But this year the folks who live next to one of those fields mowed it in late May. Mowed his goldenrod for heaven’s sake. Mowed it! What were they thinking???

Well, as Summer went, it was the ultimate drought here in northeast Ohio, and the goldenrod that was left, across the road, the unmowed plot, didn’t produce enough honey to even make his colonies smell at night. It was a bust. NaDa. Nothing. Zilch. Nothing but beautiful but barren blossoms ruled the day in the unmowed field. No goldenrod this year was what he had to tell his customers. But then, in early October, that wonderful aroma of goldenrod nectar tuning into pure gold honey washed over his beeyard at home, strong and heavy and, like the smell of money, filled the Winter coffers of his beehives with wonderful, luscious, golden goldenrod honey.

From where, from what, how? So Buzz called. We went and looked, and here’s what we saw, and here’s what you can use sometime down the pike to make life a bit better.

The botany part of it is really straight forward. Those goldenrod plants had a pretty good start by late May. Growing strong and unimpeded, with lots of rain early on they got a good start and had a good root system going when along comes the mower. Takes the top half of the plant off. Snip. Gone. And then comes the drought. Well now, these cut-in-half plants, with good roots, don’t have much of an above-the-ground plant to support, so they’re not very stressed by the drought. And by late August when the rains come again they get their act together. They’re already shooting up, up and away, but with two, three or more stems to a plant instead of the usual single stem. And all those stems are late bloomers, starting in late, late September instead of mid-August.

So we head down to that field in early October and the field is coming into – not finishing, not done – but coming into full bloom. In fact, half the plants were still in bud stage, not yet blooming. They were shorter, maybe half as big as what they would have been, but many of them had two, three some with five stems, all with buds or blooms. There were bees everywhere, on every plant. Happy bees. Because look, across the road – nothing but long dead goldenrod plants. Goldenrod plants the drought robbed of their nectar, robbed Buzz of a honey crop.  But on the golden side of the road – happy  bees, happy Buzz.

And that’s when it hit me. You probably already saw it. It’s just like a second cutting of alfalfa. Comes up once, just about ready to bloom and gets cut for hay, comes back, stronger, more stems, more blossoms if the farmer’d let it, and better hay. What we were seeing was a second cutting goldenrod. Stronger, more blossoms, and later than normal. Essentially a second crop. Imagine doing this on purpose to a field that’s otherwise always only a single crop? Now, it’s two crops.

So, couple this observation of cutting early any mid-to-late blooming perennial honey crop – wild or cultivated, and you just made either two crops, or a single crop that’s later, and probably better timed from a fall feeding perspective than if you just let it be.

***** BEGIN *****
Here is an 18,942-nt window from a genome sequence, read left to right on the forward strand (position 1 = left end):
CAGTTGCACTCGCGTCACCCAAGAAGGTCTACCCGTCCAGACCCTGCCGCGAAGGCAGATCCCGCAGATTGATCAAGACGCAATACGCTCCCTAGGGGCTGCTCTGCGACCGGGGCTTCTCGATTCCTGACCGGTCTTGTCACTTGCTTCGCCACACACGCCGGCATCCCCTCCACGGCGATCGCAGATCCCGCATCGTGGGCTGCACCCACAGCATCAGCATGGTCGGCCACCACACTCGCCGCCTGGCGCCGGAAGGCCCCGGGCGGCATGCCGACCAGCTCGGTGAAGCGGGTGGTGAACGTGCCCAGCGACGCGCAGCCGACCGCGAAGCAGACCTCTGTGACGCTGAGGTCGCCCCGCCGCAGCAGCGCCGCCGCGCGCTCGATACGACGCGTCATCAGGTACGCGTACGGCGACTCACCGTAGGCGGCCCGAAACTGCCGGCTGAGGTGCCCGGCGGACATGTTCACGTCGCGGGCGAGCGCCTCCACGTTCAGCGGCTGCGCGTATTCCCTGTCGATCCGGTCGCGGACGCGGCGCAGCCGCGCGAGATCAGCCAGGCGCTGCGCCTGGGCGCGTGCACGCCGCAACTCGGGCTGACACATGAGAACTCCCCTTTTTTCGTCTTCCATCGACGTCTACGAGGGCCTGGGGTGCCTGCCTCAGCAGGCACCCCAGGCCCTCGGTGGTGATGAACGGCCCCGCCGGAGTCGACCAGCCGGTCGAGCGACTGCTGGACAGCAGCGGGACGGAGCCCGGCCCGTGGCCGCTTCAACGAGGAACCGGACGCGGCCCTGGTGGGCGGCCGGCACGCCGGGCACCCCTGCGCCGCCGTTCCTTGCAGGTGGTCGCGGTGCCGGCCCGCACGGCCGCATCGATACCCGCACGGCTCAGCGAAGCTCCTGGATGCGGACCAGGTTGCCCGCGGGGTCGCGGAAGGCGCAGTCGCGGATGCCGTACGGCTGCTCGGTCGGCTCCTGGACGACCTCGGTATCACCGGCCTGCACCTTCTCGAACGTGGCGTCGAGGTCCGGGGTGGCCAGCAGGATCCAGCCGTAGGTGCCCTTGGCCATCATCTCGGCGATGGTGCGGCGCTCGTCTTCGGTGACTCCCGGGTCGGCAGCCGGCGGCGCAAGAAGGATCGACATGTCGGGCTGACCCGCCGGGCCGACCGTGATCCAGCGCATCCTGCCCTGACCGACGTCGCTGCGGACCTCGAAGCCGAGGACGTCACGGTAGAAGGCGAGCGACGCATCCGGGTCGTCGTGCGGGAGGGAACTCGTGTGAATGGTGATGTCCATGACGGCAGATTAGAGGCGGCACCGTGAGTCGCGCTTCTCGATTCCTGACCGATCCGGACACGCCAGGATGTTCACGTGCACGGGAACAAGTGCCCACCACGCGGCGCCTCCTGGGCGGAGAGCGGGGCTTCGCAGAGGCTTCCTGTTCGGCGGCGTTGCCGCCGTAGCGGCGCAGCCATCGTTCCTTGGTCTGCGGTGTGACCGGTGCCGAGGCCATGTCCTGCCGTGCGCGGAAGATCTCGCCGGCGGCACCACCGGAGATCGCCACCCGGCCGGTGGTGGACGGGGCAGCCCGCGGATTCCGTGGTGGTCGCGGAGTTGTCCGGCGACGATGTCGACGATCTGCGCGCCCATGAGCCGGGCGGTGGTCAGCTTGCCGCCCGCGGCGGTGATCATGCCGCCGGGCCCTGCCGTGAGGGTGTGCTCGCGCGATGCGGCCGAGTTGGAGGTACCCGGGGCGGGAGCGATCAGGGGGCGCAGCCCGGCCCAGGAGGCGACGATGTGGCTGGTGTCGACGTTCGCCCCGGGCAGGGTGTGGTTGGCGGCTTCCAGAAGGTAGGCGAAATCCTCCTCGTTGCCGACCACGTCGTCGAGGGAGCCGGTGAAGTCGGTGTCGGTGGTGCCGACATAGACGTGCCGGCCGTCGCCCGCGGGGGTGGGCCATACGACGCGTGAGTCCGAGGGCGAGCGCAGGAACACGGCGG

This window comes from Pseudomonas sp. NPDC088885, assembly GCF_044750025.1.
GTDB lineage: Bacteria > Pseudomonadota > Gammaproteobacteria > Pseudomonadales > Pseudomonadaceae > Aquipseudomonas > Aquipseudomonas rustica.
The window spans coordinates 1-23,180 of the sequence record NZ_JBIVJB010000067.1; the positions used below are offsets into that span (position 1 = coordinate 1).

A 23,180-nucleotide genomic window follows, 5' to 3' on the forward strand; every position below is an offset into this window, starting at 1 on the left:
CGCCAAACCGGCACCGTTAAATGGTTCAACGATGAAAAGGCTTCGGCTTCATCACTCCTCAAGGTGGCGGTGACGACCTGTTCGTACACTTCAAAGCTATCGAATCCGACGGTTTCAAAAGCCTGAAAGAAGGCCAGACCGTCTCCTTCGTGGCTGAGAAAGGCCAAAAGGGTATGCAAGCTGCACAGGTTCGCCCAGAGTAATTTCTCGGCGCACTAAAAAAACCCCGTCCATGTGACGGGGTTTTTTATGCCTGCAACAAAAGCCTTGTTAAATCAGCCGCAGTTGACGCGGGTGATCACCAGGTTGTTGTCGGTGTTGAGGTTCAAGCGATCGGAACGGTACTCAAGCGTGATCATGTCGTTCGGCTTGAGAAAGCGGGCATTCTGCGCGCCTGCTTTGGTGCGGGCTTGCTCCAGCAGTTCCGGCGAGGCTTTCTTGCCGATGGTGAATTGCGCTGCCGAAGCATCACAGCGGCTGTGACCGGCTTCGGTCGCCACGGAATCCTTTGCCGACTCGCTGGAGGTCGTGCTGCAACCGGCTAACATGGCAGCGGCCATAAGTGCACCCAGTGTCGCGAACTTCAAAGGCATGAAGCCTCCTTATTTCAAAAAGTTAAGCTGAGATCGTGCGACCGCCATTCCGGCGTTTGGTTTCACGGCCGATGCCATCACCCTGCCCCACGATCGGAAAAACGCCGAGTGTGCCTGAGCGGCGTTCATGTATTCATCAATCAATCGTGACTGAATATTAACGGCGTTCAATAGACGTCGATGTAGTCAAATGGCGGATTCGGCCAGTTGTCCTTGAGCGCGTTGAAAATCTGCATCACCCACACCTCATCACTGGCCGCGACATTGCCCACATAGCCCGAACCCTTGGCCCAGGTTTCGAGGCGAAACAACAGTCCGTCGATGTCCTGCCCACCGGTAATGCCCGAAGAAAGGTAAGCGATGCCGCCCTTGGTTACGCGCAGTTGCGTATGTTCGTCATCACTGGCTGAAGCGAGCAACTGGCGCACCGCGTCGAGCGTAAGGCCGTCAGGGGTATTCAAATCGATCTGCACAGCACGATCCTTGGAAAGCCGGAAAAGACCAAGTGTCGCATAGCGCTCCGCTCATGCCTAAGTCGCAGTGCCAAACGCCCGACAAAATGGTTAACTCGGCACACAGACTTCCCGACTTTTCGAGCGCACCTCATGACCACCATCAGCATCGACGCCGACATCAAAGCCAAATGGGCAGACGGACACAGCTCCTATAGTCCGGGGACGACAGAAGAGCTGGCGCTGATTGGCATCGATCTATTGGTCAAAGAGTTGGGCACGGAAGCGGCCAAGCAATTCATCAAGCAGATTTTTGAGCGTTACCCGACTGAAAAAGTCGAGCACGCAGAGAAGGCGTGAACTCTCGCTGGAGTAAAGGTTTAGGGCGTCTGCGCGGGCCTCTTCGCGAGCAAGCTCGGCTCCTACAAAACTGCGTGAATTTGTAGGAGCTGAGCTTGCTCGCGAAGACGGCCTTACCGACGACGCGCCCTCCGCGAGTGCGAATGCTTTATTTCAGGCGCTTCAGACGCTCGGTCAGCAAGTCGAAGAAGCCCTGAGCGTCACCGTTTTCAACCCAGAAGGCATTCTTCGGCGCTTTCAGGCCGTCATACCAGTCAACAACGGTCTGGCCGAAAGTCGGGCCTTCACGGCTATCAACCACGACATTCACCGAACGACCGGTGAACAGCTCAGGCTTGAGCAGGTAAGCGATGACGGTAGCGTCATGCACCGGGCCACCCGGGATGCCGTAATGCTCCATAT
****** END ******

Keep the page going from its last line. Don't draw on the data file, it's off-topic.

OK, here’s two ways to keep your bees home and away from the dangers of the real world. Think about it this winter. Find some friends who think this might work. Keep your bees safe, keep your bees home and keep your bees alive next year.

And while you’re at it, are you out now collecting those seeds to sow later this Fall in those fields that aren’t providing anything for your bees? Seed bombs come in all manner of sizes and shapes, and right now you should be collecting everything you can find.

A few years ago I cut the top off a white clover plant after it had gone to seed and took it home. One plant. I crumpled it up to get some of the seeds while standing in my gravel driveway. I got some seeds, and dropped some seeds so the next Spring a few white clover plants came up. This is a biennial, so all you get the first year is a short, pretty nondescript clover looking plant with no bloom. By Fall it was gone and I didn’t think of it any more. Come spring, it’s back, or rather, they’re back. Eight or 10 plants up, with blossom stalks reaching for the moon. By July blossoms, by September seeds. From those very few plants I harvested almost a cup of seeds by the time they were done. A cup! Thousands of seeds, for free, and for spreading in ditches, unused land, out back, on the neighbors fence line – where ever there’s a spot that isn’t in the way and nobody cares about. Except the bees. Your bees.

We can, and do talk about the problems we have. And we have lots of issues to deal with. But here’s something  you can actually do to make things better that works.

Even if you and a couple of friends only get five acres of meadow and just let it go, mow half and have two, maybe three crops of wild flowers next year it’s better than complaining about big ag killing all your bees.

There’s an old saying about politics that goes something like – decisions are made by the people who show up. It’s the same with keeping bees.

So this year, Get up. Go out. Do it.

From all of us here at Bee Culture and BEEKeeping, we wish you and yours a happy, healthy and wonderful Thanksgiving Holiday.